“It’s difficult to get people from the Westside or those in the entertainment industry down there. It’s not a lack of interesting venues, but a matter of geography and traffic,” says a planner and publicist who works mostly on the Westside. “What’s happening downtown is very exciting, but as traffic increases and travel times take longer, it will be more and more difficult to get people to take the extra time and effort to get there.”

When considering locations for Gen Art’s events, Wise asks himself, Is anyone going to drive downtown on that night, at that time? “We consider whether there is safe and reasonably priced parking available for guests,” he says. For the record, the convention center has more than 5,000 parking spaces, and the new L.A. Live complex—expected to be completed by early 2010—will offer an additional 5,000-plus. (Along with its new parking spaces, L.A. Live is likely to bring with it a significant traffic burden—as well as a breadth of new event venues.)

“Parking is plentiful downtown; it’s just a matter of knowing where it is,” says Carol Schatz, president and C.E.O. of the two largest downtown business organizations, the Central City Association and the Downtown B.I.D. “Traffic is more of an issue now—when you’re talking about events, it’s [a problem of] ingress and egress. But I go to an annual event at [Santa Monica’s] Barker Hangar, and it’s very hard to get out of there, too. Downtown is so quintessentially, infinitely more interesting than anything on the Westside. Unfortunately, [although the B.I.D.] has a lot of clout, fixing the traffic in the city is beyond our scope. But I’m very pleased that, in some ways, the traffic proves the success of the renaissance.”

L.A. traffic is a delicate ecosystem, and it helps if you know its patterns. Downtown is naturally easier to access on weekend nights than weekday rush hour, and planners who do events there keep that fact in mind. “We usually find that people are willing to drive downtown, especially for nighttime events,” Wise says. “We’ve found that our Shop L.A. [daytime sample sale] event doesn’t work as well downtown for some reason. Whether it’s the perceived distance or something else, we’re not sure.”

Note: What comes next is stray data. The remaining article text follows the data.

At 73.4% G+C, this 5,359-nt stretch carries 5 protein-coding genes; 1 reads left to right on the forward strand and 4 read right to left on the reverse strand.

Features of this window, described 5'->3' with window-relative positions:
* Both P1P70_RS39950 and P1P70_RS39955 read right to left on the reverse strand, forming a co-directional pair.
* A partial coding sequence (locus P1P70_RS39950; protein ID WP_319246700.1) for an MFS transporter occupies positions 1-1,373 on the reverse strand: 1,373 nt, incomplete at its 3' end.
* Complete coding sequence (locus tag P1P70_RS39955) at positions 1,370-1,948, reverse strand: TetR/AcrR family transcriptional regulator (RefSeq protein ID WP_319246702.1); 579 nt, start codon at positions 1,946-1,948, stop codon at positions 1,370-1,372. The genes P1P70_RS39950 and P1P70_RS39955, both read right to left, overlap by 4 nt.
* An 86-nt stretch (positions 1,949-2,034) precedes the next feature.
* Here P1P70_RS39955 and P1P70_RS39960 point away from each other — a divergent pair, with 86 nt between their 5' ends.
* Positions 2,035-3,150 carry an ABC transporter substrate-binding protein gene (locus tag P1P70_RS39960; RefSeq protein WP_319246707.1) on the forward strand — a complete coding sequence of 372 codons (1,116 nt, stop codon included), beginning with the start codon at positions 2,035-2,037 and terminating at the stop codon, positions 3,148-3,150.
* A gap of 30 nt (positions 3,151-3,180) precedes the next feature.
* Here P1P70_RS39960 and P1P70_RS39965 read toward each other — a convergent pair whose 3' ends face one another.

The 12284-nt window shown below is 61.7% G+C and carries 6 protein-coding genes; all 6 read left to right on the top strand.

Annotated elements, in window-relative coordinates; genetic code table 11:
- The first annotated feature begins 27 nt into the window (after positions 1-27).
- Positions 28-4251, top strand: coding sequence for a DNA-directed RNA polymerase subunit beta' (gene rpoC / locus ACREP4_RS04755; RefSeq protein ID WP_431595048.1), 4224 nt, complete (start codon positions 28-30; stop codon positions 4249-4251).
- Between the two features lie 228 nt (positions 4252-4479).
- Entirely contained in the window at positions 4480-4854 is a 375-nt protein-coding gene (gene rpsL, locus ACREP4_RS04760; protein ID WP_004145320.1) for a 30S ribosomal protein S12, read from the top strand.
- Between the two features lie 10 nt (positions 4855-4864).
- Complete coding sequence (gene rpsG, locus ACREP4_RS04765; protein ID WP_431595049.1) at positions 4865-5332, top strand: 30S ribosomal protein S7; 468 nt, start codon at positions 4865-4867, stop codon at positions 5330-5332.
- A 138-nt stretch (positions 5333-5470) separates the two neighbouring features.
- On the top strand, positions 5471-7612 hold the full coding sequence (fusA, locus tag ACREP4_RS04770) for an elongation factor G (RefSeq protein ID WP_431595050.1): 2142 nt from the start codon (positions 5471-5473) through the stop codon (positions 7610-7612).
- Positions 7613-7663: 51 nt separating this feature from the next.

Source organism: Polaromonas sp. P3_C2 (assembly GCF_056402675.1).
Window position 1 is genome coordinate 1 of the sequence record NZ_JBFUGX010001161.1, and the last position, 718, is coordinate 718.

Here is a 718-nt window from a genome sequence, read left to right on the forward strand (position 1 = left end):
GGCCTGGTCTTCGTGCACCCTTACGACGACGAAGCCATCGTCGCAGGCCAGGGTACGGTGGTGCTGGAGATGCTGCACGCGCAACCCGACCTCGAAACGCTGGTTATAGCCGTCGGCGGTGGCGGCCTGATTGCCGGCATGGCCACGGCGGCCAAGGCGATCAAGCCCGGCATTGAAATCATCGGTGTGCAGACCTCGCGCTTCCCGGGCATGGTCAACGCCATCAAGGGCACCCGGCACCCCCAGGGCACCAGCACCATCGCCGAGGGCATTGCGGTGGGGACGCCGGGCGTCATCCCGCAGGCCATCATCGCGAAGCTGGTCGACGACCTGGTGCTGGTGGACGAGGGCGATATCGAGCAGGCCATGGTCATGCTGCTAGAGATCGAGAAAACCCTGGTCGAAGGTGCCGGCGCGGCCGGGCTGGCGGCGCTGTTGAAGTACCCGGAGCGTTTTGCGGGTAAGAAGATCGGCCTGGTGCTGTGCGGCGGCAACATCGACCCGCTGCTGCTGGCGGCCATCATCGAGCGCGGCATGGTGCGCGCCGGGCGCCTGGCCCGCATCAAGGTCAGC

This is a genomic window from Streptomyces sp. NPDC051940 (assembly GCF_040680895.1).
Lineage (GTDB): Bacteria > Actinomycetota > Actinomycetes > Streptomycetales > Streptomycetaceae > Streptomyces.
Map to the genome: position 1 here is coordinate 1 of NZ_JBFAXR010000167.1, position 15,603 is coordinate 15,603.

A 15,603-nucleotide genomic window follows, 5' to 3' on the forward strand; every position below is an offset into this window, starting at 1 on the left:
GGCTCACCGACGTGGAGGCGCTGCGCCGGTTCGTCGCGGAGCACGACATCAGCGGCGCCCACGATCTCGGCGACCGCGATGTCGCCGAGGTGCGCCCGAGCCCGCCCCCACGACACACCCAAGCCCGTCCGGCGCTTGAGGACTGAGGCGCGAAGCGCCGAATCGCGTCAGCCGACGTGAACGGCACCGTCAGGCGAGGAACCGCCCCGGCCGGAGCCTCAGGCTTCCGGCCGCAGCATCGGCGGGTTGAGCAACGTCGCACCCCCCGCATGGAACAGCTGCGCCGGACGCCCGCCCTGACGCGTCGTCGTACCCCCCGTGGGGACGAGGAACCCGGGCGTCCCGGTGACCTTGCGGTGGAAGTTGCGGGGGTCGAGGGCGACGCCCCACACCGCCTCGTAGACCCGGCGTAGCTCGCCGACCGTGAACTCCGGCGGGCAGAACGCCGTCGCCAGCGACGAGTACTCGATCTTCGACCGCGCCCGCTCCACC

Logistic issues aside, one of downtown’s major lures is the uniqueness—and relative age, in the context of a relatively young city—of its venue offerings. Warner Music Group’s New York-based vice president of corporate communications, Susan Mazo, says she took her group’s Grammy after-party to the old cathedral now known as Vibiana for more important reasons than its proximity to the award show at nearby Staples Center. “The location wasn’t the primary factor,” she says. “In fact, we’ve hosted very successful post-Grammy events in all parts of Los Angeles. What drives us first and foremost is the emotional response we have to the event space, and St. Vibiana’s Cathedral is an exceptional venue that inspired many ideas from the moment we entered. Of course parking and other logistics are important factors, but it has to start with the venue. I can’t imagine walking into a venue and saying, ‘Wow, what great parking!’”

Similarly, fashion designer Eduardo Lucero took the show for his recent collection away from Mercedes-Benz Fashion Week’s official location in Culver City and brought the event instead to the historic Los Angeles Theatre downtown. “It’s always a bit of a risk when you’re trying to move Westsiders to downtown. Sometimes there is resistance; to a lot of people, it’s still this nowhere land, and you have to deal with people’s fears,” Lucero says. “There are a lot of amazing venues downtown that are not being used, in part because people don’t even know they exist—[but] the spaces are really cool.”

Mazo shares the same thinking. “We would absolutely host another event downtown,” she says. “Downtown features a rich architectural heritage that is unique to L.A., which makes reinventing historic venues extremely exciting.”